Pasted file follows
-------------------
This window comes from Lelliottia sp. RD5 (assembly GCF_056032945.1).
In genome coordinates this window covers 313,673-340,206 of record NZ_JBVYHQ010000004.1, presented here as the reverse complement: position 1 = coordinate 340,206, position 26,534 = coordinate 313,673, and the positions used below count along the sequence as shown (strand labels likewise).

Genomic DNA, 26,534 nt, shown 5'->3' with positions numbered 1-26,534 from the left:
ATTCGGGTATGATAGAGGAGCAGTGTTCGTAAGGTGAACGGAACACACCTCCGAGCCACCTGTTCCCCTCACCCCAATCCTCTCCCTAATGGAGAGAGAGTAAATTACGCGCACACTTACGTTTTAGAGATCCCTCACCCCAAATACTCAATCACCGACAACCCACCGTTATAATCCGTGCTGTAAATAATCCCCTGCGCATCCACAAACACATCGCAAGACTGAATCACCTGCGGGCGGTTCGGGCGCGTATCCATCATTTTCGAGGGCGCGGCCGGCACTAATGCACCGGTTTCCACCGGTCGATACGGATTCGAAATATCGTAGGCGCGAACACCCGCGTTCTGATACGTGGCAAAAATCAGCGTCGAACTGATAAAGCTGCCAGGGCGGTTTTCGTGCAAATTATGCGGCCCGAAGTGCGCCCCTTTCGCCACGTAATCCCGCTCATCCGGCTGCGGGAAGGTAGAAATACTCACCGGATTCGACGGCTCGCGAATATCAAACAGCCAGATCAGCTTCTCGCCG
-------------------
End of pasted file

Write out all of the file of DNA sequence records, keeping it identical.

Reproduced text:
This window comes from Lelliottia sp. RD5 (assembly GCF_056032945.1).
In genome coordinates this window covers 313,673-340,206 of record NZ_JBVYHQ010000004.1, presented here as the reverse complement: position 1 = coordinate 340,206, position 26,534 = coordinate 313,673, and the positions used below count along the sequence as shown (strand labels likewise).

Genomic DNA, 26,534 nt, shown 5'->3' with positions numbered 1-26,534 from the left:
ATTCGGGTATGATAGAGGAGCAGTGTTCGTAAGGTGAACGGAACACACCTCCGAGCCACCTGTTCCCCTCACCCCAATCCTCTCCCTAATGGAGAGAGAGTAAATTACGCGCACACTTACGTTTTAGAGATCCCTCACCCCAAATACTCAATCACCGACAACCCACCGTTATAATCCGTGCTGTAAATAATCCCCTGCGCATCCACAAACACATCGCAAGACTGAATCACCTGCGGGCGGTTCGGGCGCGTATCCATCATTTTCGAGGGCGCGGCCGGCACTAATGCACCGGTTTCCACCGGTCGATACGGATTCGAAATATCGTAGGCGCGAACACCCGCGTTCTGATACGTGGCAAAAATCAGCGTCGAACTGATAAAGCTGCCAGGGCGGTTTTCGTGCAAATTATGCGGCCCGAAGTGCGCCCCTTTCGCCACGTAATCCCGCTCATCCGGCTGCGGGAAGGTAGAAATACTCACCGGATTCGACGGCTCGCGAATATCAAACAGCCAGATCAGCTTCTCGCCG